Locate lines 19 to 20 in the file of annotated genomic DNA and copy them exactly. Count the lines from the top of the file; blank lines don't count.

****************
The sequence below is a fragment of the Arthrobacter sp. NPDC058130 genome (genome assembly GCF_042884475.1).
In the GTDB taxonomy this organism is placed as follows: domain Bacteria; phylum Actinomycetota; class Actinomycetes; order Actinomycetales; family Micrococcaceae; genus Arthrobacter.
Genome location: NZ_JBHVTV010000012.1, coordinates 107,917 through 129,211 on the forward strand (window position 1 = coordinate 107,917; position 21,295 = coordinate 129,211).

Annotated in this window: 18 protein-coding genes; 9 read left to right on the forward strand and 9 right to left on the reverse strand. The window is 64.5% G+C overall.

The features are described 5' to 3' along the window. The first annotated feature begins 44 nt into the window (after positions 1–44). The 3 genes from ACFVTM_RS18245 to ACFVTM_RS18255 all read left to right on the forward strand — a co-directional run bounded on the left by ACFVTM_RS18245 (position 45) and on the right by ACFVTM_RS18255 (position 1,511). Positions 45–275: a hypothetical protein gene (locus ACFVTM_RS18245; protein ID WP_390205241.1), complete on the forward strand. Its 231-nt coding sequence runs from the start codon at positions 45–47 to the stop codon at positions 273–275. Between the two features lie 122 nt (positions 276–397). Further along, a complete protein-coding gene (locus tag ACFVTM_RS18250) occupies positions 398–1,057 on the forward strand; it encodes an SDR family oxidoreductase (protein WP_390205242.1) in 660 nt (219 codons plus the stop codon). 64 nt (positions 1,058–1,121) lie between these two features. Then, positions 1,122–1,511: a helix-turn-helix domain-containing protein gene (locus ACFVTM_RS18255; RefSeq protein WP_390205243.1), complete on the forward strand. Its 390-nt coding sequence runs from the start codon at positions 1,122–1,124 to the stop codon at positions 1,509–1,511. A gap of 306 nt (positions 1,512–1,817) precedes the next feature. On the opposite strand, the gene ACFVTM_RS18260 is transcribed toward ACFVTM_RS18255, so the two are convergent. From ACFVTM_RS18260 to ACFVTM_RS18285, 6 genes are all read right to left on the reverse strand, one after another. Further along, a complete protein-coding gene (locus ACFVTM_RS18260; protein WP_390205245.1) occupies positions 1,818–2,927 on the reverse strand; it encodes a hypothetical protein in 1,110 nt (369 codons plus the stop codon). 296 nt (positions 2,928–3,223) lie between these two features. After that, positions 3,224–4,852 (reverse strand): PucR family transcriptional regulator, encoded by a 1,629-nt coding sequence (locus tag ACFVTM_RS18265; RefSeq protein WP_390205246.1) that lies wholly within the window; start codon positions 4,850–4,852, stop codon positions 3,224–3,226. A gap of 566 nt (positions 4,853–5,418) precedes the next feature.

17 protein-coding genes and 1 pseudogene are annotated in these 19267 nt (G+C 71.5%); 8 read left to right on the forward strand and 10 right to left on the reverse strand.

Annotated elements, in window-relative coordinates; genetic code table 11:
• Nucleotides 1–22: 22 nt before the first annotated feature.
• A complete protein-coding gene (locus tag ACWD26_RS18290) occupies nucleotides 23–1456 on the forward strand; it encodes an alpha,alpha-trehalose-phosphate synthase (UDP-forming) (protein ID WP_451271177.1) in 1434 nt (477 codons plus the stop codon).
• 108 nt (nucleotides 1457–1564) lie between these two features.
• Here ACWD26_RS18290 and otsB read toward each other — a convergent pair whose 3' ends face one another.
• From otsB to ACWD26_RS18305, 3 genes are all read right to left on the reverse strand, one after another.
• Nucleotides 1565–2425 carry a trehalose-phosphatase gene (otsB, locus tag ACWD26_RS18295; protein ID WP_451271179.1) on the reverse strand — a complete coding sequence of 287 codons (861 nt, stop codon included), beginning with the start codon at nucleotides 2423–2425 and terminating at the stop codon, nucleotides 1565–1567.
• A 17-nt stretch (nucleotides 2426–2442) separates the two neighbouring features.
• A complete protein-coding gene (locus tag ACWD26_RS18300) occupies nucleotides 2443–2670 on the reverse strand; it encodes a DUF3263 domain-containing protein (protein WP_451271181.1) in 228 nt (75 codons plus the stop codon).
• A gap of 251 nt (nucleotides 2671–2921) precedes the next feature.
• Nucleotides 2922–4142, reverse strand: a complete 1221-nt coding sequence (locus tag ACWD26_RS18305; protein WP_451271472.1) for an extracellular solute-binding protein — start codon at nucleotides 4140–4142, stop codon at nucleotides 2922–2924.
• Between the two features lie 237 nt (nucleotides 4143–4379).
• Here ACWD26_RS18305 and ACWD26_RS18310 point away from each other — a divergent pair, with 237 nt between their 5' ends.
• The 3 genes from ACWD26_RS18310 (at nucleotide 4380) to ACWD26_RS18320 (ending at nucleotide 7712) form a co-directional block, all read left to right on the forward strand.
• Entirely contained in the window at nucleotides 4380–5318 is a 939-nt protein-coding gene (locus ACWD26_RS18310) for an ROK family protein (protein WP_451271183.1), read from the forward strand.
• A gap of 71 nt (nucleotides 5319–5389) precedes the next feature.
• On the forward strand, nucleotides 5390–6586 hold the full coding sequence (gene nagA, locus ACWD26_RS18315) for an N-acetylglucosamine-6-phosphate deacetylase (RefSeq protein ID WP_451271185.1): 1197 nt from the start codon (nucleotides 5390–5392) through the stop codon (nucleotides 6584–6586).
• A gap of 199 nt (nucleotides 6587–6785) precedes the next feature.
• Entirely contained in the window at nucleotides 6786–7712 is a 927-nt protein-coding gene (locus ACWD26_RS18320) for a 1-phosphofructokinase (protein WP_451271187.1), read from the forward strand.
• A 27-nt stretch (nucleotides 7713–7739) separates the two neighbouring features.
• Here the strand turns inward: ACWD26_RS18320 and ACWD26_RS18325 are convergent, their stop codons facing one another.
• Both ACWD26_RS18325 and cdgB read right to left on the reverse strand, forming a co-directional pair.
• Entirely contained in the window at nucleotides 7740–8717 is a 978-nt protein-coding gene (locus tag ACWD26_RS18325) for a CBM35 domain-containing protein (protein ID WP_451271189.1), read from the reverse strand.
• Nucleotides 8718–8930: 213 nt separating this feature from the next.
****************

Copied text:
• Here ACWD26_RS18305 and ACWD26_RS18310 point away from each other — a divergent pair, with 237 nt between their 5' ends.
• The 3 genes from ACWD26_RS18310 (at nucleotide 4380) to ACWD26_RS18320 (ending at nucleotide 7712) form a co-directional block, all read left to right on the forward strand.